Friday, 28 September 2012

Familial cosegregation of rare genetic variants with disease in complex disorders

Item 1 of 1    (Display the citation in PubMed)

1. Eur J Hum Genet. 2012 Sep 26. doi: 10.1038/ejhg.2012.194. [Epub ahead of print]

Familial cosegregation of rare genetic variants with disease in complex disorders.

Helbig I, Hodge SE, Ottman R.


Department of Neuropediatrics, Christian-Albrechts-University Kiel, Kiel, Germany.


Family-based designs are increasingly being used for identification of rare variants in complex disorders. This paper addresses two questions related to the utility of these designs. First, under what circumstances are rare disease-related variants expected to cosegregate with disease in families? Second, under what circumstances is a disease-variant association expected to be greater in studies restricted to familial cases than in studies of unselected cases? To investigate these questions, we developed a probability model of disease causation involving two loci. To address cosegregation, we examined the probability that an affected first-degree relative of a variant-carrying proband would also carry the variant. We find that this probability increases with increasing odds ratio (OR) for the variant, but declines with increasing sibling recurrence risk ratio (λ(s)). For example, under reasonable assumptions, the 15q13.3 microdeletion in idiopathic generalized epilepsy, with an OR estimate of 68 in large case-control studies, is expected to be present in >95% of affected first-degree relatives of variant-carrying probands. However, for a variant with OR=5, the probability an affected relative has the variant ranges from 82% (when λ(s)=2) to 58% (when λ(s)=50). We also find that restriction of a study to familial cases does not necessarily increase a rare variant's association with disease, especially if λ(s) is high and the variant contributes little to overall disease familial aggregation. These findings provide guidance for the design of family-based studies of rare variants in complex disorders.European Journal of Human Genetics advance online publication, 26 September 2012; doi:10.1038/ejhg.2012.194.

PMID: 23010752 [PubMed - as supplied by publisher]
Icon for Nature Publishing Group

A metagenome-wide association study of gut microbiota in type 2 diabetes : Nature : Nature Publishing Group

A metagenome-wide association study of gut microbiota in type 2 diabetes

30 August 2011 
27 July 2012 
Published online
26 September 2012


Assessment and characterization of gut microbiota has become a major research area in human disease, including type 2 diabetes, the most prevalent endocrine disease worldwide. To carry out analysis on gut microbial content in patients with type 2 diabetes, we developed a protocol for a metagenome-wide association study (MGWAS) and undertook a two-stage MGWAS based on deep shotgun sequencing of the gut microbial DNA from 345 Chinese individuals. We identified and validated approximately 60,000 type-2-diabetes-associated markers and established the concept of a metagenomic linkage group, enabling taxonomic species-level analyses. MGWAS analysis showed that patients with type 2 diabetes were characterized by a moderate degree of gut microbial dysbiosis, a decrease in the abundance of some universal butyrate-producing bacteria and an increase in various opportunistic pathogens, as well as an enrichment of other microbial functions conferring sulphate reduction and oxidative stress resistance. An analysis of 23 additional individuals demonstrated that these gut microbial markers might be useful for classifying type 2 diabetes.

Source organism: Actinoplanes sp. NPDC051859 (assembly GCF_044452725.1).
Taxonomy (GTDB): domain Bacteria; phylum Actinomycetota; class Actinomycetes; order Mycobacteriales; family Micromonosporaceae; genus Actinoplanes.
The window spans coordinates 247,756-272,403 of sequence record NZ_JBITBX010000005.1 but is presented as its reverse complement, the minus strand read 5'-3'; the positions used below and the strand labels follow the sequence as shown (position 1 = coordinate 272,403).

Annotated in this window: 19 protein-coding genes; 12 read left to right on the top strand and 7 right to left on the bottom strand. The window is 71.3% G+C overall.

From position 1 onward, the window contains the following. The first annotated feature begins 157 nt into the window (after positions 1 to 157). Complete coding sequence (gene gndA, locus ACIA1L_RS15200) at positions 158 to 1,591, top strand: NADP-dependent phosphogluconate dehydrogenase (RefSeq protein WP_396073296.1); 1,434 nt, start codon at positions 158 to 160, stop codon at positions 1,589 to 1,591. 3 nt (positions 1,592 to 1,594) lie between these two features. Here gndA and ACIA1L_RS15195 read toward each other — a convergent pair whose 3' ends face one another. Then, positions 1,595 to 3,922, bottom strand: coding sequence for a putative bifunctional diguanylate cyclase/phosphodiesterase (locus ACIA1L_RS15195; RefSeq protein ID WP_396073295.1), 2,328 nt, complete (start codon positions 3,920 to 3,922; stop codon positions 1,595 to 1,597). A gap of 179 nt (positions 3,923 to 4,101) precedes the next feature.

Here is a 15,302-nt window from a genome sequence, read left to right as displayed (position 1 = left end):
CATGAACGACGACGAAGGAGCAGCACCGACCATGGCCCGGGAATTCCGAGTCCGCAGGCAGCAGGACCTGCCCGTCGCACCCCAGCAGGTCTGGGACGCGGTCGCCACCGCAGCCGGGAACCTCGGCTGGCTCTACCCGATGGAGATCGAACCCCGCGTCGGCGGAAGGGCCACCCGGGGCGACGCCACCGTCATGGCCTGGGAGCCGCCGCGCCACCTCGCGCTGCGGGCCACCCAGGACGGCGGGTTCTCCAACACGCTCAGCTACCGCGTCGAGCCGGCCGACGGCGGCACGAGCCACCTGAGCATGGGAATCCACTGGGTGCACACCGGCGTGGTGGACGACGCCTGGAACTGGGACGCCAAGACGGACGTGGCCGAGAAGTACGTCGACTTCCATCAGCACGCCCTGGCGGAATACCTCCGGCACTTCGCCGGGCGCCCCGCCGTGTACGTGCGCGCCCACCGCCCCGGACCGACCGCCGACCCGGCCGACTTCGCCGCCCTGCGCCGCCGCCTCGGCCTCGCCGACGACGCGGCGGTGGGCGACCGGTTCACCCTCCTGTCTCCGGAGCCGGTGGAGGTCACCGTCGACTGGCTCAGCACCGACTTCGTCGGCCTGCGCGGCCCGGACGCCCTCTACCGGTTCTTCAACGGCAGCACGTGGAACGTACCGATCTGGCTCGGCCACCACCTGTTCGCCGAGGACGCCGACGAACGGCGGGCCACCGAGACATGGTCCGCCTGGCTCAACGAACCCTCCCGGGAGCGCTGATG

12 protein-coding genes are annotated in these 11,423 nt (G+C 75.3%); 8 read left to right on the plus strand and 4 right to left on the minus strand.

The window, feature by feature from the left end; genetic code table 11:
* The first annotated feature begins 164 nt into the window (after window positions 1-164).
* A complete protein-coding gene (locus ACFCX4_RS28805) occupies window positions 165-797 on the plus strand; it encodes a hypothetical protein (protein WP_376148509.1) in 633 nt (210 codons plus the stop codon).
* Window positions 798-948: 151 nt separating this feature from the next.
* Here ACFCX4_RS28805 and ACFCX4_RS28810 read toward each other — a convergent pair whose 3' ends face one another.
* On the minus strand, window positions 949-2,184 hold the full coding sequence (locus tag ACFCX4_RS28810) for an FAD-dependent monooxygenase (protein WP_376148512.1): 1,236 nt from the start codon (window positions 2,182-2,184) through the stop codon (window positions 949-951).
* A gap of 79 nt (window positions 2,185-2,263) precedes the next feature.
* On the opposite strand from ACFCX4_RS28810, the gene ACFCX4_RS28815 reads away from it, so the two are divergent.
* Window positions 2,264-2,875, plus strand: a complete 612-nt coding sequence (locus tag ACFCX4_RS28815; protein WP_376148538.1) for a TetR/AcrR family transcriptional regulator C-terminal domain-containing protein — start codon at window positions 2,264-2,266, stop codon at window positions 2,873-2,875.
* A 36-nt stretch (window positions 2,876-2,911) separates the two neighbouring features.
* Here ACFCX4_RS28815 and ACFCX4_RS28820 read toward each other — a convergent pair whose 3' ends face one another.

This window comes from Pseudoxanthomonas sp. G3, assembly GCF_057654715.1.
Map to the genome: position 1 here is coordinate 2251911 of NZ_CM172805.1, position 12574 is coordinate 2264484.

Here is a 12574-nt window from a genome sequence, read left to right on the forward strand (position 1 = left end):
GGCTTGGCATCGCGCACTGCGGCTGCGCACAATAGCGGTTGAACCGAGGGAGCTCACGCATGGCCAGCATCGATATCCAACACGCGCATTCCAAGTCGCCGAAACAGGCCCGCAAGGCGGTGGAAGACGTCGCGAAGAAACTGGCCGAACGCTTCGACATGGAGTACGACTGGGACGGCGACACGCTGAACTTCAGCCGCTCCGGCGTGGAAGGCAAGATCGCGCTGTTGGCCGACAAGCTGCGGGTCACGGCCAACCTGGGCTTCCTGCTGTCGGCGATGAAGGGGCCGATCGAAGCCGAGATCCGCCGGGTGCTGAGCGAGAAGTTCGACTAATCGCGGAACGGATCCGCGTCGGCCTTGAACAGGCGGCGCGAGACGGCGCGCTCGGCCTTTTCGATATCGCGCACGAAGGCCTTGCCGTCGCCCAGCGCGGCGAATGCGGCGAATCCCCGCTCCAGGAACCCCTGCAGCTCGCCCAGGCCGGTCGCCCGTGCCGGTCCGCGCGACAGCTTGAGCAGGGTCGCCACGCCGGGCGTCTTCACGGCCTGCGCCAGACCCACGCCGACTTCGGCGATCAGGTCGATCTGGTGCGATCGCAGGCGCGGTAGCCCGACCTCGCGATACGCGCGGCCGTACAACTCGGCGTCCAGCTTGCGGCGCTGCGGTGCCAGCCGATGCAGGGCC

Backup your entire harddisk with bitcasa

For those of you without the habit of regularly backing up your HDD (or lack software like Time Machine on the MacOS) 
You might want to check out Bitcasa that promises infinite storage (at least for the beta period). 
Having a sync'd secure offsite copy of your data / scripts is definitely a lifesaver especially if you are using a HDD that is already a few years old. 

Filesystem      Size   Used  Avail Capacity  Mounted on
/dev/disk0s2   465Gi  365Gi  100Gi    79%    /
My Infinite      0Bi    0Bi    0Bi   100%    /Users/kevin/Bitcasa/My Infinite
MYLINUXLIVE    512Ti    0Bi  512Ti     0%    /Users/kevin/Bitcasa/MYLINUXLIVE

I want to share infinite storage with you. Sign up
for @Bitcasa for free!

How much data can I manage using Bitcasa?
During the beta program, you can manage as much data using Bitcasa as you want. Absolutely no limits.

EPACTS v2.1 is released

Dear EPACTS Users,

A new version of EPACTS are released at 

Thursday, 27 September 2012

NAVER Ndrive gives you 30 Gb online storage - Android Apps on Google Play

Definitely will give dropbox and sugarsync a run for their money! 
Unfortunately it's in japanese but with google translate you shld be able to make things out 

30GB free online file storage space.You can view valuable files offline.

Free 30GB file storage space on the Web,Android app, that is NAVER Ndrive.
You can access to your files at anytime,anywhere with Ndrive APP.

-Easily upload photos and videos on your Android phone.
※each file is limited under 500MB.

-You can view doc,xls,ppt,pdf files,of course in offline mode.

-Sync files in your Android phone to Ndrive.

-Works good as a music player:shows your music files by artist or album,and also shows cover images.
*Only mp3 files are available on NdriveAPP.

-Enable to view photos on slide show.

※ NAVER member registration is required to use this application.

using gzipped geno files for snptest

seems like using gzipped input files doesn't affect the analysis timings of snptest
will do this with binary geno (bgen) files and update

$ grep 'User' User time (seconds): 669.87 User time (seconds): 662.10

Wednesday, 26 September 2012

Next Genetics Blog